The narrative is carried along by some very important life markers in the leading lady’s youth which I will not spoil by revealing. They are used to perfection in the narrative dynamic as the book progresses over it’s almost 600 pages. A technique some modern literary authors could take note of. ..

‘Alice Blackwell’, the novels leading lady, grows up in a middle class family who are highly moral, well educated, family orientated and good people who are somewhat conservative in their take on life. Alice is the most likeable character full of grace and dignity in her conduct. She trains as a librarian, as we know Laua Bush did, and is liberal and open minded so much so she was a democrat somthinga lot of us did not know.

How does she come to marry her husband the most nortorious Republican of all time? Well this is a romantic love story above all and one that also respects the institution of marriage as something that requires commitment and work. An examination of a private and public life lived simultaneously ‘American Wife’ is a fantastic epic yarn.

Haiku; Behind Presidents, often stand quiet women, step foreward Laura Bush.

Click here to view this book on

The author who disappeared

April 12, 2010 at 8:12 pm | Posted in Award Nominated, Great for Book Clubs, Middle Weight Fiction | 1 Comment

Clare Morrall ‘The Man Who Disappeared’ Sceptre, February 2010

In February 2003 I was blown away by Clare Morrall’s breakthrough novel ‘Astonishing Splashes of Colour’. It was a superbly crafted, subtle novel. It told the story of Kitty, a diminutive woman, who lives with a condition called synaesthesia through which she sees her emotions in colour. The mysteries of Kitty’s life, in this wonderful novel, explode in what the author was adept to rightly call astonishing splashes of colour. Seven years on in February 2010 I was sadly underwhelmed by Clare’s latest offering ‘The Man Who Disappeared’. The Man Who Disappeared’ is the story of Felix, a husband who abandons his good middle class family and over the course of an unfortunately mundane plot it is revealed he has disappeared due to his involvement in serious money laundering and is on the run from Interpol. There is nothing to hate or like about any of the characters who are diluted and spread bare over the length of the book. There are none of the simmering emotions Clare is renowned for portraying in her novels, no insights into human behaviour, well used language or wildly escalating scenarios as she has provided for us before. Had this novel been by another author who had not received such critical acclaim I would have enjoyed it for what it is; a good yarn and a well enough structured suspense thriller. But it is Clare Morrall’s legacy that overcasts this novel. Clare Morrall was writing novels for twenty years and had manuscripts rejected by almost every publishing house in Britain before a tiny publisher in Birmingham saw the depth of ‘Astonishing Splashes of Colour’ and published it for the then fifty-two year old author. That year ‘Astonishing Splashes of Colour’ was shortlisted for the Booker prize and Morrall took her place among other literary giants on the shortlist including Margaret Atwood, Monica Ali and D.B.C. Pierre (who went onto win the prize).  My admiration for Morall as an author is undiminished as is my admiration for her contribution to literary processes. Unlike Felix the fair-weather husband, I remain loyal, and look foreword to her future writing which I have no doubt will come.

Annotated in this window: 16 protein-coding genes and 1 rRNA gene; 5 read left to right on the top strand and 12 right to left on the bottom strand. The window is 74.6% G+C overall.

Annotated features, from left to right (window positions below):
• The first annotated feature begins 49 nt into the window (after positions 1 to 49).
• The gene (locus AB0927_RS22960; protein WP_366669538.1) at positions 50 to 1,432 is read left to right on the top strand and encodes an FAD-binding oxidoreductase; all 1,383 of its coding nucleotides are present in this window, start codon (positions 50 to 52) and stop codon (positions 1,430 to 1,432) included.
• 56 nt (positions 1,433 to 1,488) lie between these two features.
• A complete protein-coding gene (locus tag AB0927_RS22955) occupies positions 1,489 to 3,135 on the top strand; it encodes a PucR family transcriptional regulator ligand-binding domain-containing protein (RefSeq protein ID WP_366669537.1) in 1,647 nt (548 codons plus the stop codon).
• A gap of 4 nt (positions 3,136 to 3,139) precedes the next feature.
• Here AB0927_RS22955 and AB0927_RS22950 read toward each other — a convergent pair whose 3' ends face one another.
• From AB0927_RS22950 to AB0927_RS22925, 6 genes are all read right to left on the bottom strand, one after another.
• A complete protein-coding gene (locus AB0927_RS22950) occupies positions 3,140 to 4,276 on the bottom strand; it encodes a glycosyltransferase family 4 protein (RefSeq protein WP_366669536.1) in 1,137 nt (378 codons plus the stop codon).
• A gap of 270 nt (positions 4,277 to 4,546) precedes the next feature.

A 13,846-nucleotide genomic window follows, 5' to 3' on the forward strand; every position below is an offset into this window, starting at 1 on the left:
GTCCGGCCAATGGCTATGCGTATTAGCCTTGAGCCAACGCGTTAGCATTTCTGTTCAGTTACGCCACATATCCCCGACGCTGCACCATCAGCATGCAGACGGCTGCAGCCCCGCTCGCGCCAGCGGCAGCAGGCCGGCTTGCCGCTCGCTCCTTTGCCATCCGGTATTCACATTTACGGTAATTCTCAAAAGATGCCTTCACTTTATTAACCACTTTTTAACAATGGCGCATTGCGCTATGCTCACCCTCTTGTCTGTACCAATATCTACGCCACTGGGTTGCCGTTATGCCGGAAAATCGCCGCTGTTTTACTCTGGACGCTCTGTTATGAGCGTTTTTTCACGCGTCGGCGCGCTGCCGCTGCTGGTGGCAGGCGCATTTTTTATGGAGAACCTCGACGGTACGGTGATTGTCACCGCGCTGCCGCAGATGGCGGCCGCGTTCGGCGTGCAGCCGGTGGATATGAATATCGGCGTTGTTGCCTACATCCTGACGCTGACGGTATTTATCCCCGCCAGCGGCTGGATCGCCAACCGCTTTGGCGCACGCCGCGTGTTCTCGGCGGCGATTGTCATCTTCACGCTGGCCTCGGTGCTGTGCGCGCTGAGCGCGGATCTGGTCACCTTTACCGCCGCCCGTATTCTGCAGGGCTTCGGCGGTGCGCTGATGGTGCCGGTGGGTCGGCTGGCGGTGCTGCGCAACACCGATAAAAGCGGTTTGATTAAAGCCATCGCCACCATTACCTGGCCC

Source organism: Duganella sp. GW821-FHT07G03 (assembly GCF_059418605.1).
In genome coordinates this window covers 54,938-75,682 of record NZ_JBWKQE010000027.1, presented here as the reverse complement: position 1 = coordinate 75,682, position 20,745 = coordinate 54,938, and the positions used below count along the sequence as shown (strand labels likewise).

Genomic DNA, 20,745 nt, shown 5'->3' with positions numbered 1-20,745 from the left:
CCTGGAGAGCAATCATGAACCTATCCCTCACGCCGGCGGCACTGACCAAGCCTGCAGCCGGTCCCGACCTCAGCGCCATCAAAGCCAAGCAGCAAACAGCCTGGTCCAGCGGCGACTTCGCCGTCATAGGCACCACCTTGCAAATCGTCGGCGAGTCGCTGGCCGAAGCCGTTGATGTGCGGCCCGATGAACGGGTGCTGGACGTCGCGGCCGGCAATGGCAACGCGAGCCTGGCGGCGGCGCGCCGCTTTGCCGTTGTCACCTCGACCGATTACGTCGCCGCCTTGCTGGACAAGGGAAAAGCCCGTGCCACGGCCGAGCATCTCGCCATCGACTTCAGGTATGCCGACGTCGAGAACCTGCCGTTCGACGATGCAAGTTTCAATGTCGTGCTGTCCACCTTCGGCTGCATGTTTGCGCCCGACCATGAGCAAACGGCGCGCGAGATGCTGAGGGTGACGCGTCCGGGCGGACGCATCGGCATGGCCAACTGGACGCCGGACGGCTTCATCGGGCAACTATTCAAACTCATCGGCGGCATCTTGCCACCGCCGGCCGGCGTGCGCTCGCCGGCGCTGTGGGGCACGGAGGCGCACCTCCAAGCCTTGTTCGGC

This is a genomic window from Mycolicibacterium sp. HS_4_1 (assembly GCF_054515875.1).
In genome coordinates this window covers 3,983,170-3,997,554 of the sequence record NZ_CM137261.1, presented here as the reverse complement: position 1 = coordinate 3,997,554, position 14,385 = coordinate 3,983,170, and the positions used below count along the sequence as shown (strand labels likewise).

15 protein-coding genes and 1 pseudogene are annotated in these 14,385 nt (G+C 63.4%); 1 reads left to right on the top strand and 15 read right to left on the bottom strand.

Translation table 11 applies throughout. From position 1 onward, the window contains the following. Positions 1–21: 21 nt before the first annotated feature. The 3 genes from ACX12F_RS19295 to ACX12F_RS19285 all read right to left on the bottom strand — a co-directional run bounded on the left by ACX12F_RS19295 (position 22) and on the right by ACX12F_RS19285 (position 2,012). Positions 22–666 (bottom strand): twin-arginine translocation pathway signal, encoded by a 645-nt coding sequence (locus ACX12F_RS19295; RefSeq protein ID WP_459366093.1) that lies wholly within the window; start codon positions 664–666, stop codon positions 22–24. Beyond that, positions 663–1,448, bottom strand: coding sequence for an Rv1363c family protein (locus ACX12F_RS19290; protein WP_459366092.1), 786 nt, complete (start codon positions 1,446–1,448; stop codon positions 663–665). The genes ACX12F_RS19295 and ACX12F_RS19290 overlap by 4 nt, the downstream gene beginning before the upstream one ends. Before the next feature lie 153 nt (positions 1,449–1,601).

Haiku; Dissapointment comes, in a novel with a red raincoat on the cover.

Click here to view this book on

If comedy is tragedy…

March 19, 2010 at 7:30 pm | Posted in Great for Book Clubs, Middle Weight Fiction | Leave a comment

Paul Murray ‘Skippy Dies’ Hamish Hamilton, February 2010

I read an article with Paul Murray in which he said he finds writing difficult at the best of times….I’m afraid that this novel betrays that sentiment entirely Mr Murray!  ‘Skippy Dies’ is exemplary fiction.  It is a whopping novel at six hundred and sixty one pages but the turn of each page reflects fluid and very accomplished storytelling. Bravo to its publisher Hamish Hamilton (Penguin Books) who bravely published the novel divided into three separate books (called Hopeland, Heartland and Ghostland) in a beautiful slipcase. Paul Murray’s last novel ‘An Evening of Long Goodbyes’ was published back in 2003 and was shortlisted for the Whitbread prize.

The title of this novel opens the first scene where Skippy, a border at Seabrook College for boys in Dublin, dies in a doughnut eating race with his roommate. ‘Skippy Dies’ hosts a range of characters but the main protagonists are Skippy a very gentle  and quiet boy, his roommate, Ruprecht Van Doren, a grossly overweight genius who is singlehandedly raising the GPA of every other student at Seabrook and their somewhat ill-fated History teacher ‘Howard the Coward’.

Skippy dies is highly accomplished. What makes it different from other fiction books out there? It’s the fact that Murray interweaves and uses to great effect seemingly opposing philosophical, scientific and mythological ideas in the story. He effortlessly fuses the magic of Irish folklore with science as if folklore was a way all along to explain unexplainable scientific theories like ‘M Theory’ and String Theory. He uses cosmology as a way to illustrate the beauty of human endeavours and as an antithesis to human behaviour with a potent and lyrical effect.